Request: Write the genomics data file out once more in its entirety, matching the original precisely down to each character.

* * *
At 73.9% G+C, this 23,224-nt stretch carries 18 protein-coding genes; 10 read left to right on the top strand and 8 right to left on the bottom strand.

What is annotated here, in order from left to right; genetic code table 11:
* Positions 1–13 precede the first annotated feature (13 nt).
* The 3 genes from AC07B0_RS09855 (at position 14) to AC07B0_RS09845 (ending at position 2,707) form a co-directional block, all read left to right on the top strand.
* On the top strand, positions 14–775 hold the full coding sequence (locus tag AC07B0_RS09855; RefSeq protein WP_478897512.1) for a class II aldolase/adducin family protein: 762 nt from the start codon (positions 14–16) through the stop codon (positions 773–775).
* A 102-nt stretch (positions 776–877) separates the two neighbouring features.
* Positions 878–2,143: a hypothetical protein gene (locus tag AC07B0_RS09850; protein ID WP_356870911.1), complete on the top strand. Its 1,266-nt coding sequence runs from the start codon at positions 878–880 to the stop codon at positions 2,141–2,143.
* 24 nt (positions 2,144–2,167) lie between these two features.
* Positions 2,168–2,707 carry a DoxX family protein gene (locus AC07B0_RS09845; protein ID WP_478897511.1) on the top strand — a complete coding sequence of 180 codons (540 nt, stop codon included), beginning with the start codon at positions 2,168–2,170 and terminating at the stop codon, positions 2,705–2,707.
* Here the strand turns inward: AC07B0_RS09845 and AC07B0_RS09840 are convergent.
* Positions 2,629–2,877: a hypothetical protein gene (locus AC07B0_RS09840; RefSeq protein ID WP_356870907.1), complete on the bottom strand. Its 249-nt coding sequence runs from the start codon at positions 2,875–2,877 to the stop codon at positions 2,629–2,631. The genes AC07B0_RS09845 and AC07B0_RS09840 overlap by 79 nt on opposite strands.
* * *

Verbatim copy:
At 73.9% G+C, this 23,224-nt stretch carries 18 protein-coding genes; 10 read left to right on the top strand and 8 right to left on the bottom strand.

What is annotated here, in order from left to right; genetic code table 11:
* Positions 1–13 precede the first annotated feature (13 nt).
* The 3 genes from AC07B0_RS09855 (at position 14) to AC07B0_RS09845 (ending at position 2,707) form a co-directional block, all read left to right on the top strand.
* On the top strand, positions 14–775 hold the full coding sequence (locus tag AC07B0_RS09855; RefSeq protein WP_478897512.1) for a class II aldolase/adducin family protein: 762 nt from the start codon (positions 14–16) through the stop codon (positions 773–775).
* A 102-nt stretch (positions 776–877) separates the two neighbouring features.
* Positions 878–2,143: a hypothetical protein gene (locus tag AC07B0_RS09850; protein ID WP_356870911.1), complete on the top strand. Its 1,266-nt coding sequence runs from the start codon at positions 878–880 to the stop codon at positions 2,141–2,143.
* 24 nt (positions 2,144–2,167) lie between these two features.
* Positions 2,168–2,707 carry a DoxX family protein gene (locus AC07B0_RS09845; protein ID WP_478897511.1) on the top strand — a complete coding sequence of 180 codons (540 nt, stop codon included), beginning with the start codon at positions 2,168–2,170 and terminating at the stop codon, positions 2,705–2,707.
* Here the strand turns inward: AC07B0_RS09845 and AC07B0_RS09840 are convergent.
* Positions 2,629–2,877: a hypothetical protein gene (locus AC07B0_RS09840; RefSeq protein ID WP_356870907.1), complete on the bottom strand. Its 249-nt coding sequence runs from the start codon at positions 2,875–2,877 to the stop codon at positions 2,629–2,631. The genes AC07B0_RS09845 and AC07B0_RS09840 overlap by 79 nt on opposite strands.